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Fields & Applications Food, Beverage & Agriculture

Setting the Scene, with Odors

Lobsters are known to use odors to detect food, track fellow lobsters and avoid predators but the mechanisms have been obscure. Now a study by Il Memming Park and colleagues at the University of Florida has advanced understanding at the neuronal level of how lobsters perform these tasks.

The team sought to understand how neurons process and represent information by studying the cells’ “spiking activity”, a measure of how they communicate with other neurons and collectively compute. “The olfactory world, unlike the sense of sight or hearing, is perceived through a filament of odor plume riding on top of complex and chaotic turbulence,” Park explains. “This means that you are not going to be in constant contact with an odor.”  To illustrate this, consider how you locate a barbeque. While searching for the source of the odor, you are not always in direct contact with the smell but instead follow ‘waves’ of increasingly intense odor.

“Lobsters heavily depend on their ability to constantly analyze olfactory sensory information to form an olfactory scene,” Park continues. “One critical component for olfactory scene analysis is the temporal structure of the odor pattern. We wanted to find out how neurons encode and process this information.”

The neurons under investigation were a group of rhythmically active primary olfactory receptor neurons (ORNs) called bursting ORNs (bORNs), which detect odor signals to be processed by downstream neurons. “It is very surprising that those neurons seemed to be spontaneously generating signals even after the odor stimuli disappears,” says Park, “We wanted to understand why a sensory system would generate its own signal – especially as the downstream neurons would not know if the signal was genuine or not”. The group came to realize that the neurons acted like tiny clocks; when the neuron is stimulated by external odor molecules, it repeats the signal in a time-dependent manner. “Each neuron is too noisy to be a precise clock, but there is a whole population of these neurons such that together, they can measure those temporal aspects critical for olfactory scene analysis,” Park explains. In some ways, the system has parallels to the echolocation (bio sonar) used by bats and dolphins.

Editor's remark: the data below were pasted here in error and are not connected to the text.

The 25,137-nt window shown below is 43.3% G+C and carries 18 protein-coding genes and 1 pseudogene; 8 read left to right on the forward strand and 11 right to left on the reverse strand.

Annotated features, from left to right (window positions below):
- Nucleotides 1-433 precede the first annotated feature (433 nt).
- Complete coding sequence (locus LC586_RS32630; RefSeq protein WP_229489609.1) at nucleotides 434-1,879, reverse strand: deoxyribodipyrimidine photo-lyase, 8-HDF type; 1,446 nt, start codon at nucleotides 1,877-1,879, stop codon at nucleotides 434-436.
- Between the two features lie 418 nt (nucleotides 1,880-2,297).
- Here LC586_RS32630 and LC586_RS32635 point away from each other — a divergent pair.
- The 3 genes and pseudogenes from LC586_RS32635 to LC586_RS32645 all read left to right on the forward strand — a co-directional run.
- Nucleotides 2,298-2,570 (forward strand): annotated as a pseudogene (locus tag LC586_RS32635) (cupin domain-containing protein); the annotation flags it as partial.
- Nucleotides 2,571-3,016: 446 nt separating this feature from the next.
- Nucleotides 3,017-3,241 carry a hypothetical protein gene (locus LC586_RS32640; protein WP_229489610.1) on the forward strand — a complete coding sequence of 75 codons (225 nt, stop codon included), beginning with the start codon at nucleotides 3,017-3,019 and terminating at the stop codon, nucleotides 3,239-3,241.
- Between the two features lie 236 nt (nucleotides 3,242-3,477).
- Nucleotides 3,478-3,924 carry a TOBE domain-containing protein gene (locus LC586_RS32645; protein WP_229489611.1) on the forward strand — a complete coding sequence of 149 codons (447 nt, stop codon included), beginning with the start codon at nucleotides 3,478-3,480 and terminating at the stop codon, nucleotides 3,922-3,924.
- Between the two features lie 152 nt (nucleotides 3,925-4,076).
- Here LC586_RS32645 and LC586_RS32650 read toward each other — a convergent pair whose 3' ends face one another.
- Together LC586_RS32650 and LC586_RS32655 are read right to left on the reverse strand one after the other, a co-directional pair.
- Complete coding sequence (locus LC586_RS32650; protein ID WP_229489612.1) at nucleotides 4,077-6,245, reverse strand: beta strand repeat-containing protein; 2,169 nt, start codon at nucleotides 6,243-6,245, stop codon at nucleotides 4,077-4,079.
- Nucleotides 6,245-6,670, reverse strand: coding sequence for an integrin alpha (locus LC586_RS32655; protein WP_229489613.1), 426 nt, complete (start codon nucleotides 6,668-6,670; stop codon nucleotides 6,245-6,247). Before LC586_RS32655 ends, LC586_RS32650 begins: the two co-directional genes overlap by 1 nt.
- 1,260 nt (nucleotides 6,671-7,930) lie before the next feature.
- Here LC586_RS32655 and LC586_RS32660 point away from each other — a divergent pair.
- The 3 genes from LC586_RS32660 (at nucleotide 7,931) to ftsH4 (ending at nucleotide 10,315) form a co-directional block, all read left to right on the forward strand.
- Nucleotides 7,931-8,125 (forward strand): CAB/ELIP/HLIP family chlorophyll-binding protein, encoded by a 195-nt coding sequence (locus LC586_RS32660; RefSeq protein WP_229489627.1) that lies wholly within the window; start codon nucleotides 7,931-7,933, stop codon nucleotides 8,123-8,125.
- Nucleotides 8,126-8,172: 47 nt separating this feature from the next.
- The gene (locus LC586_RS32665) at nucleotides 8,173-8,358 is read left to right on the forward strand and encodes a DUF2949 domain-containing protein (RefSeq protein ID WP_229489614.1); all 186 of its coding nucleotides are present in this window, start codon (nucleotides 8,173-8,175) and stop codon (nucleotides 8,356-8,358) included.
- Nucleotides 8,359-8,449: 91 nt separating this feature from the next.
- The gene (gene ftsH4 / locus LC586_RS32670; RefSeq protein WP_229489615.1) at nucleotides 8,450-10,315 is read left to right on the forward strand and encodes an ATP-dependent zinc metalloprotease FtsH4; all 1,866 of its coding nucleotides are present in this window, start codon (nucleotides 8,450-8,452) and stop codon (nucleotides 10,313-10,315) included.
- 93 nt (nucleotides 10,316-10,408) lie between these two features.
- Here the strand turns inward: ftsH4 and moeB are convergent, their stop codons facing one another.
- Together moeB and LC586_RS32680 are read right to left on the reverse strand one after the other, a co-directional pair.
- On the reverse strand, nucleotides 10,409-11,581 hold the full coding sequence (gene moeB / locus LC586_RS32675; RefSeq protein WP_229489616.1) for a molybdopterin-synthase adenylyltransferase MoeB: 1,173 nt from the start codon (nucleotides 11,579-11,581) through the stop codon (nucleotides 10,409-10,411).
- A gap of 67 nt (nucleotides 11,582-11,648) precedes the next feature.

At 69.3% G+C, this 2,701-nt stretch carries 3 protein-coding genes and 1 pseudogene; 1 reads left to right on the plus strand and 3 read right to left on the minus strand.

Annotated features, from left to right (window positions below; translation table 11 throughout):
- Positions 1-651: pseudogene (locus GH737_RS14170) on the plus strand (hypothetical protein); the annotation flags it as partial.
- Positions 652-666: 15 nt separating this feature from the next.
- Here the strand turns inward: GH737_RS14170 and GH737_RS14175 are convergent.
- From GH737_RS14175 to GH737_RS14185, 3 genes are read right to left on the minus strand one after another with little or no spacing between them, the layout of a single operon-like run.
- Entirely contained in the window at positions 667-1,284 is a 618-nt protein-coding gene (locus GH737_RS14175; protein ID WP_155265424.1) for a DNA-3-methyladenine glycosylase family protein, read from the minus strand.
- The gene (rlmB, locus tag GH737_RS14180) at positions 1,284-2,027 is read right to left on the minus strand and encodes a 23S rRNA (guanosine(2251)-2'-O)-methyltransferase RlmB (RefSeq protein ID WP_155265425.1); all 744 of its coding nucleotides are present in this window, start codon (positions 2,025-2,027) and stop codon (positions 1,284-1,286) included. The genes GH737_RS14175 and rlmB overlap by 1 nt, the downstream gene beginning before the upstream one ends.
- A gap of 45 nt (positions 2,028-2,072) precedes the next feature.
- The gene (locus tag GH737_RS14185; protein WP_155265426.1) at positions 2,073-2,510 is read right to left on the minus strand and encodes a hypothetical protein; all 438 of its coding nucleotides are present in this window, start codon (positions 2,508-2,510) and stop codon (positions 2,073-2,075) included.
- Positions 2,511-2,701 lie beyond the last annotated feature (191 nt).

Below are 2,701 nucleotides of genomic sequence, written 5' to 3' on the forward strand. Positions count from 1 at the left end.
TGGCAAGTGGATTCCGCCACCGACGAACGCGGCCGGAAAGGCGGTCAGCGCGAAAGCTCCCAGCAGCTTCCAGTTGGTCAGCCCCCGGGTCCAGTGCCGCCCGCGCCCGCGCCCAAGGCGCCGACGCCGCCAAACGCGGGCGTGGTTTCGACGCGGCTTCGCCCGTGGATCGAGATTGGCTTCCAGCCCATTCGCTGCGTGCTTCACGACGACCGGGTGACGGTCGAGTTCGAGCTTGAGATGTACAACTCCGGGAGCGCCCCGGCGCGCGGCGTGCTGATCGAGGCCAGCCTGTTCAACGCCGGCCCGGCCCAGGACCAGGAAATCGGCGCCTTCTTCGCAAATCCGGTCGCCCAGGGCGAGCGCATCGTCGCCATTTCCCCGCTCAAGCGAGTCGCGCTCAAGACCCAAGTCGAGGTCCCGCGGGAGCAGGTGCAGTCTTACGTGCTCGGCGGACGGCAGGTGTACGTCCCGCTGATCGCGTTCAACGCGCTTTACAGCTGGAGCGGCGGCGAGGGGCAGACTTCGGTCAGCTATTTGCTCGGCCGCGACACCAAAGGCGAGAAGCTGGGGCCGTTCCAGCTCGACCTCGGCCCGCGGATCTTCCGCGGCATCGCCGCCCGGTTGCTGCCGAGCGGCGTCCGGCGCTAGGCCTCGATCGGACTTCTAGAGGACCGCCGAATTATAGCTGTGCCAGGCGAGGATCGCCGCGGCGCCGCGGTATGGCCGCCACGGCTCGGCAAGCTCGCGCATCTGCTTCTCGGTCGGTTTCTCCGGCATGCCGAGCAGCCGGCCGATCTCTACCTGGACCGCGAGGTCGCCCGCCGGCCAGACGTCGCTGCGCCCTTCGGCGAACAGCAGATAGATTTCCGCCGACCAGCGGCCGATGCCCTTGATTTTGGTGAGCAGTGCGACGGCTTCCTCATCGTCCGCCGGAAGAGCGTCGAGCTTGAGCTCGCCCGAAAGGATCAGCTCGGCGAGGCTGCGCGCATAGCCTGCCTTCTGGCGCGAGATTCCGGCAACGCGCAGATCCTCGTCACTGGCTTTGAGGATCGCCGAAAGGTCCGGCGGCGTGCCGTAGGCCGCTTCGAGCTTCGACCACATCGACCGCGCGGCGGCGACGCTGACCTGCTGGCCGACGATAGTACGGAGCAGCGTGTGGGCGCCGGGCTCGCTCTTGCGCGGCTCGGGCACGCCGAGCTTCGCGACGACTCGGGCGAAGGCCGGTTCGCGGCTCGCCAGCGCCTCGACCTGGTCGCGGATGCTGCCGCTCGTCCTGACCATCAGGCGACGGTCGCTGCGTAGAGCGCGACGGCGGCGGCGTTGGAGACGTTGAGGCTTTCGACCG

Can research on lobster neurons be applied to electronic nose (E-nose) technology? Typically, E-noses focus on discriminating ‘what’ the odor is. However, in the case of dangerous chemicals, such as explosives or potent drugs, the location of the source could prove invaluable.

“We show how animals might use the ‘when’ information to reconstruct the ‘where’ information (the olfactory scene),” says Park, “Such knowledge could inspire neuromorphic chips full of artificial neurons using the same principle to encode temporal intervals into instantaneously accessible information.”

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  1. I. M. Park et al., “Intermittency coding in the primary olfactory system: A neural substrate for olfactory scene analysis”,  J. Neurosci, 34 (3) 941-952 (2014).

About the Author

Rich Whitworth

Rich Whitworth completed his studies in medical biochemistry at the University of Leicester, UK, in 1998. To cut a long story short, he escaped to Tokyo to spend five years working for the largest English language publisher in Japan. "Carving out a career in the megalopolis that is Tokyo changed my outlook forever. When seeing life through such a kaleidoscopic lens, it's hard not to get truly caught up in the moment." On returning to the UK, after a few false starts with grey, corporate publishers, Rich was snapped up by Texere Publishing, where he spearheaded the editorial development of The Analytical Scientist. "I feel honored to be part of the close-knit team that forged The Analytical Scientist – we've created a very fresh and forward-thinking publication." Rich is now also Content Director of Texere Publishing, the company behind The Analytical Scientist.

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